Then we started having children and you know what…I’m tired! And you women all are the same. You tell us, “Why don’t you look at me like you used to? Why don’t you hold my hand like you used to? Why don’t you talk to me and whisper sweet nothings in my ear like you used to?” You know why? We have 73 kids and those are the things that got us in trouble in the first place!
I wish I could look at Kerri and blame her. Like Adam in the Garden of Eden, “Lord, it is this woman you put here with me!” But I see this cooling off in other areas of my life as well. With my kids. When I first had kids I was going to be the best dad in the world. Now, I hope I get an E for effort!
And when I started my first church job, I was going to change the world. I had it all figured out. I knew how to do ministry. And I believed it. I was this doe-eyed guy so zealous about ministry.
But over the years, I worked for pastors who used me and threw me away when they were done, pastors who lied to me and about me. I led people to accept Christ only to see them walk away from faith completely months later. And my zeal and passion for ministry faded.
Maybe you too have felt that way. About your marriage, your parenting, your job. And like in any relationship or job, or really any new endeavor, if we aren’t careful, we find the fire slowly dies. Cynicism creeps in and begins to grow. What was once a raging fire is now nothing more than a tepid emotion. Passion is replaced with passivity.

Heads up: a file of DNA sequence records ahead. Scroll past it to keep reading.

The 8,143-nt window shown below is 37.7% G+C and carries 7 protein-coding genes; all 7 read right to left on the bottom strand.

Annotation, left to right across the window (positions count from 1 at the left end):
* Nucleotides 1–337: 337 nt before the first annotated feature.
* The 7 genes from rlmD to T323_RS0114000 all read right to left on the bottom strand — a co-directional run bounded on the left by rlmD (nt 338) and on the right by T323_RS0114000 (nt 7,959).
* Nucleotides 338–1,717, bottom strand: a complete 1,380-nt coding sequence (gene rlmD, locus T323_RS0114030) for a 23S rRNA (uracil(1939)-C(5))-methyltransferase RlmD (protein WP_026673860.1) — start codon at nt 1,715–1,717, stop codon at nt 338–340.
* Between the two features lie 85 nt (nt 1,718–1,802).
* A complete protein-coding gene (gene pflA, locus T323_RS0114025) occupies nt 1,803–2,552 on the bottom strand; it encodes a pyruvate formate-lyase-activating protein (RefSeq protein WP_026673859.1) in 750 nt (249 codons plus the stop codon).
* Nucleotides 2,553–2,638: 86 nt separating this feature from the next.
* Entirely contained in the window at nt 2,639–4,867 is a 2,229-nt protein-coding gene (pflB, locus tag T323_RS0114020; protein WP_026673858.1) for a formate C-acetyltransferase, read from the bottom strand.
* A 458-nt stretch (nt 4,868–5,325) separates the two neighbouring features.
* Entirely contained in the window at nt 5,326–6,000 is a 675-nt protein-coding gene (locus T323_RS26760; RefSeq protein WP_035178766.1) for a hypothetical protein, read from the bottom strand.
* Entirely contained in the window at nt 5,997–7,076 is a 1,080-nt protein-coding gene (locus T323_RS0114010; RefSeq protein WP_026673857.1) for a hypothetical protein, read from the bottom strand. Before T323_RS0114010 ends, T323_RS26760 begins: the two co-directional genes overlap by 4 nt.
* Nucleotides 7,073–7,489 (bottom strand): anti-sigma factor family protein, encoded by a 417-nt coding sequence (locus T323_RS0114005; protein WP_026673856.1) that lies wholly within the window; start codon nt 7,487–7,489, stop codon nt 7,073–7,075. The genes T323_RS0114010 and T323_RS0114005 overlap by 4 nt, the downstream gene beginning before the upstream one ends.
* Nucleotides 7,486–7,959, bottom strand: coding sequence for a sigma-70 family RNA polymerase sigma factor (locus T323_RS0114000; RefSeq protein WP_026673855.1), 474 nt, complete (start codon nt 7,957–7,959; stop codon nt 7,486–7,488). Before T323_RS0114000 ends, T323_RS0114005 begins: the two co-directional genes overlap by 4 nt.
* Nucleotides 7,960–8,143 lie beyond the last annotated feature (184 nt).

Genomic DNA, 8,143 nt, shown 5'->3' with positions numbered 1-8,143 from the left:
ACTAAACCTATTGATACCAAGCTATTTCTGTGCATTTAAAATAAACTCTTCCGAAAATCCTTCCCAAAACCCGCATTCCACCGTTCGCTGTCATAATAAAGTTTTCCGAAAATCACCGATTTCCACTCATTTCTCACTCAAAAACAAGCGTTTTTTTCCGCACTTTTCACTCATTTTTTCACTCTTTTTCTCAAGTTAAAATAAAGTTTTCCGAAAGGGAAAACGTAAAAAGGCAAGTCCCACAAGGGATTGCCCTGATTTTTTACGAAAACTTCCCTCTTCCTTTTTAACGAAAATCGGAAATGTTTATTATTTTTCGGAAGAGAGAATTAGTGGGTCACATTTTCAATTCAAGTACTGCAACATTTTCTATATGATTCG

And worst of all, we see this many times in our relationship with God. The desire and passion we once had for Jesus, the love we felt, we couldn’t contain it. We WANTED to tell others about our faith. We had to tell or we would explode!
But churches hurt us, pastors failed us, supposed friends betrayed us, or even just life happened. God let us down. And the fire has dimmed or possibly even died. I think even as I talk about it, we realize this is not how it should be. It concerns us, but we have to ask how do we fix it?
Last week, we began focusing on this idea of Renew. How do we find renewal in 2015? And many of you have stepped up to join us in the 21-day challenge to read the Bible. Today we take another step in the journey to renewal. And we look at renewing our passion. This problem of passion cooling is nothing new. In fact, this is even addressed in the Bible.